Peripheral vascular disease (PVD) is a medical condition characterized by narrowing of the lumen of arteries in the legs, causing a reduction in circulation to the toes, feet and legs. This disorder can affect both the legs but is often more severe on one side.
PVD is recognized as the most common disease of arteries and is referred to as coronary heart disease when the arteries of the heart are also affected.
Also known as the peripheral arterial disease (PAD) or arteriosclerosis, this condition affects at least 12-20 percent of Americans who are 65 years and older.
Peripheral vascular disease is characterized by a typical set of symptoms. Here we list the few main amongst them:
Leg pain, occurring with exercise and subsiding with rest (claudication)
Pain in the ball of the foot or toes
Numbness of the legs or feet at rest
Ulcers or sores on the foot, toes or ankles, that remain unhealed
Bluish or black discoloration of toes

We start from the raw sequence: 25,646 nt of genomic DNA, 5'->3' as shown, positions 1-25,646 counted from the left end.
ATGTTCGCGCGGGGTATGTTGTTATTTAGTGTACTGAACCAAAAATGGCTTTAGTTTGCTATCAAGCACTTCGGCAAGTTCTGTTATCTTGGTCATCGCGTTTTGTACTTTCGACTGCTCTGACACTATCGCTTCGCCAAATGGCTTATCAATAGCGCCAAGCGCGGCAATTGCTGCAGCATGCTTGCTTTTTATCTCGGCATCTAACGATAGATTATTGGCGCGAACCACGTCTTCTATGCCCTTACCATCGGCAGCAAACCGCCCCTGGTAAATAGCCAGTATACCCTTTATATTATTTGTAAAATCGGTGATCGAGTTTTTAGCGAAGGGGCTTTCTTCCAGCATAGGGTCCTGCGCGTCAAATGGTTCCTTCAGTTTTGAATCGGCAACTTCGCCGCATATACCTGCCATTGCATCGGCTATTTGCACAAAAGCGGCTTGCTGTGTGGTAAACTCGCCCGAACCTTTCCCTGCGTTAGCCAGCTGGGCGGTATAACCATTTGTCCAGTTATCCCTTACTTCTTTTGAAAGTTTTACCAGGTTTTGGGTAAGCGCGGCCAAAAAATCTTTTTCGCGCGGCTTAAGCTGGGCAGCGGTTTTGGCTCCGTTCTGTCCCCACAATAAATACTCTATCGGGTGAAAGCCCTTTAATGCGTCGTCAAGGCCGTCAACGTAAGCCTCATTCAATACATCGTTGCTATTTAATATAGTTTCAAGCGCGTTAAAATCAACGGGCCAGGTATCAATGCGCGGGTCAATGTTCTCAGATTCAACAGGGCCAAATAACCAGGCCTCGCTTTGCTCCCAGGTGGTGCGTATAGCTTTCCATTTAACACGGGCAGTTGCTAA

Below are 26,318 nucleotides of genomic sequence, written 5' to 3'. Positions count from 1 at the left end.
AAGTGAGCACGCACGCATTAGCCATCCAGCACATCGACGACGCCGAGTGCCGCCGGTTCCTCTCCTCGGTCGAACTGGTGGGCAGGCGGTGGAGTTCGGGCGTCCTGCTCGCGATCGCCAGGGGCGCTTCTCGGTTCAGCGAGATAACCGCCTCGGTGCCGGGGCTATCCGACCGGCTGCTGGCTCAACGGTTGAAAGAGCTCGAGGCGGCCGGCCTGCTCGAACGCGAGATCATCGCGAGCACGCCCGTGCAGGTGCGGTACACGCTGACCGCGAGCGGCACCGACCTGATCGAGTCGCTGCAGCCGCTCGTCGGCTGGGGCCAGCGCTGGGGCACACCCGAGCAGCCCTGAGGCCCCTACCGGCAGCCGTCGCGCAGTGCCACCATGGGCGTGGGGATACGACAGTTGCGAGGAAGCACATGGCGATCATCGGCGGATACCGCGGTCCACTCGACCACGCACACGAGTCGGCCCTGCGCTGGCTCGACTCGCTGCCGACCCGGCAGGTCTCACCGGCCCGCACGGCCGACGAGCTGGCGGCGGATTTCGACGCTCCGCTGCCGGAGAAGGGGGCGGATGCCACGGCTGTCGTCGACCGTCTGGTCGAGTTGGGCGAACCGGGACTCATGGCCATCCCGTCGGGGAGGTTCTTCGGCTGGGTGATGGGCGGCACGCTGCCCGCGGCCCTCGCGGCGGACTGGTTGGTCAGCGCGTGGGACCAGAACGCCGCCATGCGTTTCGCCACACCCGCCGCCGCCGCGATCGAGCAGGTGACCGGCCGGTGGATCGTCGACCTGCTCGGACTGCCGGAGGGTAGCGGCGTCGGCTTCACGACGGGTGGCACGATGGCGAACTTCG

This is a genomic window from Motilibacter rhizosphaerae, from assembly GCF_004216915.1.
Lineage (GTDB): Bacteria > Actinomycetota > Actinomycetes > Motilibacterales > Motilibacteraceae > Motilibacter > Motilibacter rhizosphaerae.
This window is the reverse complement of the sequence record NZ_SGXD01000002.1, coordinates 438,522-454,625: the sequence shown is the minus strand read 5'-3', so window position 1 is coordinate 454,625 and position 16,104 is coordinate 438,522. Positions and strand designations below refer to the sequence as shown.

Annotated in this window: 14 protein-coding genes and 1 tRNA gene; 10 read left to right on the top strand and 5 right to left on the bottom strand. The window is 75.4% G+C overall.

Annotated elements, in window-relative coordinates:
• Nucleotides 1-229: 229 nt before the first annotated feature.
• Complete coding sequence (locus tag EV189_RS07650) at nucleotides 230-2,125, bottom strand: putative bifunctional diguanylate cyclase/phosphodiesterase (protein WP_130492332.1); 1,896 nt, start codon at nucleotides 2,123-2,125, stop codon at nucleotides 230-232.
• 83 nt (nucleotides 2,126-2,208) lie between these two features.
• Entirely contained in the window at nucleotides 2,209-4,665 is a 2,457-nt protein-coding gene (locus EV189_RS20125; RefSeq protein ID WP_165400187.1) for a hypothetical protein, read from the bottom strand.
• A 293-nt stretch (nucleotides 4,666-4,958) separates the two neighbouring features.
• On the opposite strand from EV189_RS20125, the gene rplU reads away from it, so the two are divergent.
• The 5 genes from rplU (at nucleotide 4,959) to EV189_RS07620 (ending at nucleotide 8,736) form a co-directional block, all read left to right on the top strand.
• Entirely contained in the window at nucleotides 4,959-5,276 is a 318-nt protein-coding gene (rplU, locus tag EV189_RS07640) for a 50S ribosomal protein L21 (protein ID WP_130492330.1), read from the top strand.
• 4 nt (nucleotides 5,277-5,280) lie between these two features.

Cold feet or legs
Muscle pain in thighs, calves or feet
Loss of hair on legs or feet
Change of color of legs
Cyanosis (paleness or blueness)
Pulse, weak or absent in the limb
Diabetes is regarded as one of the most common causes of PVD. Some of the other prominent causative factors are:
High cholesterol or blood pressure
Family history of heart or vascular disease
Diet high in fat and/or low in antioxidant vitamins C and E
Lack of exercise
Age over 50
The foremost aim of the treatment plan for peripheral vascular disease is to control risk factors by bringing in certain lifestyle changes.
Here we list some of the main treatment options advised for patients with peripheral vascular disease:
These are aimed at reducing the risk of heart attack and stroke. The commonly prescribed drugs are:
- Antiplatelet drugs, such as aspirin
Anticoagulants, such as heparin and warfarin
Cholesterol-lowering drugs including niacin, statins, fibrates and bile acid sequestrants
Calcium channel blockers
Vitamins (B-6, B-12 and folate)
Grafting or bypass
Endovascular Therapy (from within the blood vessel)
Angioplasty and StentingSelf care
Since the incidence of the disorder is quite high in people who have diabetes and those who smoke, certain specific lifestyle changes and self-care measures are also warranted. The main ones recommended are:
Wear proper footwear
Eat a healthy diet rich in antioxidants and low in fat
Keep the blood pressure and cholesterol level under control
Alternate therapies such as herbal treatments have also known to be useful in this condition.